The court posted the matter for further hearing in the second week of July, after the summer vacation of the top court
New Delhi: Not satisfied with the proceedings of the Gyanvapi mosque case in a Varanasi court, the Supreme Court on Friday transferred the adjudication of the suit filed by the five-Hindu women plaintiffs from a Varanasi civil judge to a district judge. The apex court ordered the district judge to decide on priority the application by the committee of management of Anjuman e-Intezamia Masjid Varanasi challenging the maintainability of the suit under Order 7, Rule 11 of Civil Procedure Code (CPC). The mosque committee is contending that the suit is in the teeth of the Places of Worship Act 1991 and therefore barred.
Order 7 Rule 11(d) of CPC provides that the plaint shall be rejected "where the suit appears from the statement in the plaint to be barred by any law."
Relieving the Varanasi civil judge from adjudicating the suit, Justice D.Y. Chandrachud, heading a bench also comprising Justices Surya Kant and Pamidighantam Sri Narasimha, said that in view of the complexity of the matter, a "senior and experienced" judicial officer of the Uttar Pradesh higher judicial service should examine the case.
"A slightly more seasoned and mature hand should hear this case. We are not making an assertion on the trial judge. But a more seasoned hand should deal with this case and it will benefit all the parties," the court said in the course of the hearing.
Entrusting the case to Varanasi district judge, the top court said that the May 16 ex-parte order passed by the civil judge sealing the area where "shivling" is found and restricting the entry of Muslims for offering prayers is subsumed in its (the top court's) May 17 order.
Justice Chandrachud said, “Our order is to maintain a certain degree of peace and calm and our interim order calms some frayed nerves with some healing touch. We are on a joint mission to preserve a sense of unification in the country.”
The order passed after nearly 45 minutes hearing, said that the Varanasi district judge will make appropriate arrangements for “wuzu” - washing hands and feet before offering prayers.
The top court said that its May 17 order to protect the shivling in the Gyanvapi Masjid without in anyway impeding the entry of Muslims in the mosque for offering prayers will remain in force till Varanasi district judge decides on the challenge to suit by the five-Hindu women plaintiff under Order 7, Rule 11 CPC. The court added that its May 17 will continue for another eight weeks after the decision, as either of the aggrieved parties may pursue legal remedies.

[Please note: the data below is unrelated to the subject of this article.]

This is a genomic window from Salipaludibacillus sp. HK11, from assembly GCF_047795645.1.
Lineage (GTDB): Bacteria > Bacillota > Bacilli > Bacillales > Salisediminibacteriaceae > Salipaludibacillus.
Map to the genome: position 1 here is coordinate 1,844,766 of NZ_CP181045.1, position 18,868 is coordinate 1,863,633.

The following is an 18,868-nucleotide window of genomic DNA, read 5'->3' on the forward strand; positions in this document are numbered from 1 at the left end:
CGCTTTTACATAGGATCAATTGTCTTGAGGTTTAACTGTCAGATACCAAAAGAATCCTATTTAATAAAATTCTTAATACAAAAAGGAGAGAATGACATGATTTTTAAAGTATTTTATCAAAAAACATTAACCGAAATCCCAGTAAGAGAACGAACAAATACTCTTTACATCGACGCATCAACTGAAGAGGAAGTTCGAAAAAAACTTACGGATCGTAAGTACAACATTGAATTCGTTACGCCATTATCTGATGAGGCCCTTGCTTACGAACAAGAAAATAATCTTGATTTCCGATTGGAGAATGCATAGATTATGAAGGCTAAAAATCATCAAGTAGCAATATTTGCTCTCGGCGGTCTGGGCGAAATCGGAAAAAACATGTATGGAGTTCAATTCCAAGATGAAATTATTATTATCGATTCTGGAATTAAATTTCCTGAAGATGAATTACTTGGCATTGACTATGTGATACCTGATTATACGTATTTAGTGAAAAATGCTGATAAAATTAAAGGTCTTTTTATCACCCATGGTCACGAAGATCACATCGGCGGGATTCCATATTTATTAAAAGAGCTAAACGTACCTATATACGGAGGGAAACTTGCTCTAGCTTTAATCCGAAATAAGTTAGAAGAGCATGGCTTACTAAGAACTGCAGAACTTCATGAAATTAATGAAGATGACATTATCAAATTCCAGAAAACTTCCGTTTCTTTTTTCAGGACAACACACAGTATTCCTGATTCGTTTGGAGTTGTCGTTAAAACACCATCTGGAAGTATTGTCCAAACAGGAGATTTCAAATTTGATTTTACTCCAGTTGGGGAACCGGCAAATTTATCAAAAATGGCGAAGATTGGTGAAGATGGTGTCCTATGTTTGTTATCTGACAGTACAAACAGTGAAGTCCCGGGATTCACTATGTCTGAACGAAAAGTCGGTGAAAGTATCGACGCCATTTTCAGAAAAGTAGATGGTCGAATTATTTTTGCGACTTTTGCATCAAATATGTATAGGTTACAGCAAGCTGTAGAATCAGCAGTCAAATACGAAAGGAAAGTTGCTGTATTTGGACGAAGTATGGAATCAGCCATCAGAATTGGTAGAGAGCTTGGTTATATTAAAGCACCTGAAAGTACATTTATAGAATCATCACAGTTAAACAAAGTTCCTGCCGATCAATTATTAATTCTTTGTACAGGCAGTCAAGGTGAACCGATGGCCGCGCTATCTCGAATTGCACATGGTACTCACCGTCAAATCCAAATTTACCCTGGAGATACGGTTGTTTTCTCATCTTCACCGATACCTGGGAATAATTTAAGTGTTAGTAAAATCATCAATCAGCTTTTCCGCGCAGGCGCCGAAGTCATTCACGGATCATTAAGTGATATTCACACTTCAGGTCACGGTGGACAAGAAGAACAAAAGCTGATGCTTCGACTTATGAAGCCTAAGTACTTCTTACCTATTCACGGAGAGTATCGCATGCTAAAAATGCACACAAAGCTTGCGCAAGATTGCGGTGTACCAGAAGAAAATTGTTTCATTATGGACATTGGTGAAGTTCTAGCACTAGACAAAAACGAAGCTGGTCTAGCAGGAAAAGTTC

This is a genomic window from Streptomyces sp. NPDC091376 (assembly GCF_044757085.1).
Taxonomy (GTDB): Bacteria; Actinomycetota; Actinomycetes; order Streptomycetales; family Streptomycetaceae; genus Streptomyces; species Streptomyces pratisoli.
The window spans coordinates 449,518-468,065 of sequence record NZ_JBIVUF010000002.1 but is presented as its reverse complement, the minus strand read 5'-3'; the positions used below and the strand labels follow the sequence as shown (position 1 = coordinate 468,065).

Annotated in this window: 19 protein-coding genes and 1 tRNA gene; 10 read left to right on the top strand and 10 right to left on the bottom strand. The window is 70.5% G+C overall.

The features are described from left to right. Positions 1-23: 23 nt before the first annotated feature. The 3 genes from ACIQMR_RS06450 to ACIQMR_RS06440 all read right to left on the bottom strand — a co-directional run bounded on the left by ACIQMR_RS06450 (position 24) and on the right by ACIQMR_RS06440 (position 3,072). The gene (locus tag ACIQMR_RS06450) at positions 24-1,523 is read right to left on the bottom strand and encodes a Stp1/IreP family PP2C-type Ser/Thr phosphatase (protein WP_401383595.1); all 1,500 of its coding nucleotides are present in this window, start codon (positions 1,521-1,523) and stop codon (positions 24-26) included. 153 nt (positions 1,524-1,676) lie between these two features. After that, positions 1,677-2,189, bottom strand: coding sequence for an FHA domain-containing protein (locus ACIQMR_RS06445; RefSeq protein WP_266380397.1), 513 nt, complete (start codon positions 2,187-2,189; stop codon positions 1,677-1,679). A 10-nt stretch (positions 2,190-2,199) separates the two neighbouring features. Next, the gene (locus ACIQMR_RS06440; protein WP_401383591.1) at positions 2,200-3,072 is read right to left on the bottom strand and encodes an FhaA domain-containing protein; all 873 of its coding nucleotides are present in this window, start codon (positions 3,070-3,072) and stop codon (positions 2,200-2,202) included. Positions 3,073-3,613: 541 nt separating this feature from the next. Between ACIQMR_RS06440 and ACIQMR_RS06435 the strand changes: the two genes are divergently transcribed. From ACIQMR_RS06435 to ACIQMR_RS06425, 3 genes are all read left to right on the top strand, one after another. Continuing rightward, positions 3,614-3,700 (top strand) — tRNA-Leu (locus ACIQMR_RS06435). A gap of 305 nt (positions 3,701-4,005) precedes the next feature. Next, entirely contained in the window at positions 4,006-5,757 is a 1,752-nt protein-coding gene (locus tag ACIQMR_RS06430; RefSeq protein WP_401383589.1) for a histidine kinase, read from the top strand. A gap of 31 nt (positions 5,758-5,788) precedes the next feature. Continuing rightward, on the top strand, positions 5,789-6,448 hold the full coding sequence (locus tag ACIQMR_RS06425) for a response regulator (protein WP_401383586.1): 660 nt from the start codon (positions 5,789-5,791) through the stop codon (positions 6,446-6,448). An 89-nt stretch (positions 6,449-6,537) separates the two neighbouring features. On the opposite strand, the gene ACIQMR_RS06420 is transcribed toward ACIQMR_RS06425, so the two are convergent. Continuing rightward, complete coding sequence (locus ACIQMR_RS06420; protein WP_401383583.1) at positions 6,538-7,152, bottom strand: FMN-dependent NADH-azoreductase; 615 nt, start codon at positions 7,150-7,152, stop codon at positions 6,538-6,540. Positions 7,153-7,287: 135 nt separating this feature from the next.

Today’s hearing in the Supreme Court saw solicitor general Tushar Mehta, senior lawyers Huzefa Ahmadi, C.S.Vaidyanathan and Ranjit Kumar appearing for different parties. While the solicitor general appeared for the Uttar Pradesh government, Mr Ahmadi represented the committee of management of the Varanasi mosque, Mr Vaidyanathan and Mr Kumar appeared for the five Hindu women plaintiffs who instituted the suit.
Drawing the attention of the top court over the "selective" leaks of the videos of the survey, Mr Ahmadi said a "narrative" that is capable of creating great public mischief is being sought to be created.
Mr Ahmadi regretted that the trial court, by its different orders, had changed the status quo that was being maintained for the last 500 years and it was clearly in breach of the provisions of the Places of Worship Act, 1991. He said that the 1991 law was enacted to prevent such situations from arising.
"What was being described as shivling was in fact a fountain where Muslims performed wuzu before offering prayers," Mr Ahmadi told the SC and sought restoration of that spot to Muslims.
Opposing the plea for restoration, Mr Mehta told the court that it could create a communal situation.
A good part of the hearing today was in the nature of a dialogue between the bench and Mr Ahmadi on the course to be followed. The apex court said that it will keep the appeal – challenging the survey of the mosque, the appointment of a court commissioner to conduct the survey and the ex-parte order of May 16 – by the mosque management committee pending and ask the Varanasi court to hear a challenge to the maintainability of the suit under Order 7, Rule 11 CPC.
The court said that if the mosque committee succeeds in its challenge to suit under Order 7, Rule 11 CPC, then all orders passed, including the order of survey, the appointment of court commissioner and the May 16 order will go.
"We don’t want the (adjudication) of Order 7, Rule 11 CPC to be put on back burners and the (Varanasi) court to deal with other issues, '' Justice Chandrachud said, pointing to the correctness of the course being suggested by them.
The court posted the matter for further hearing in the second week of July, after the summer vacation of the top court.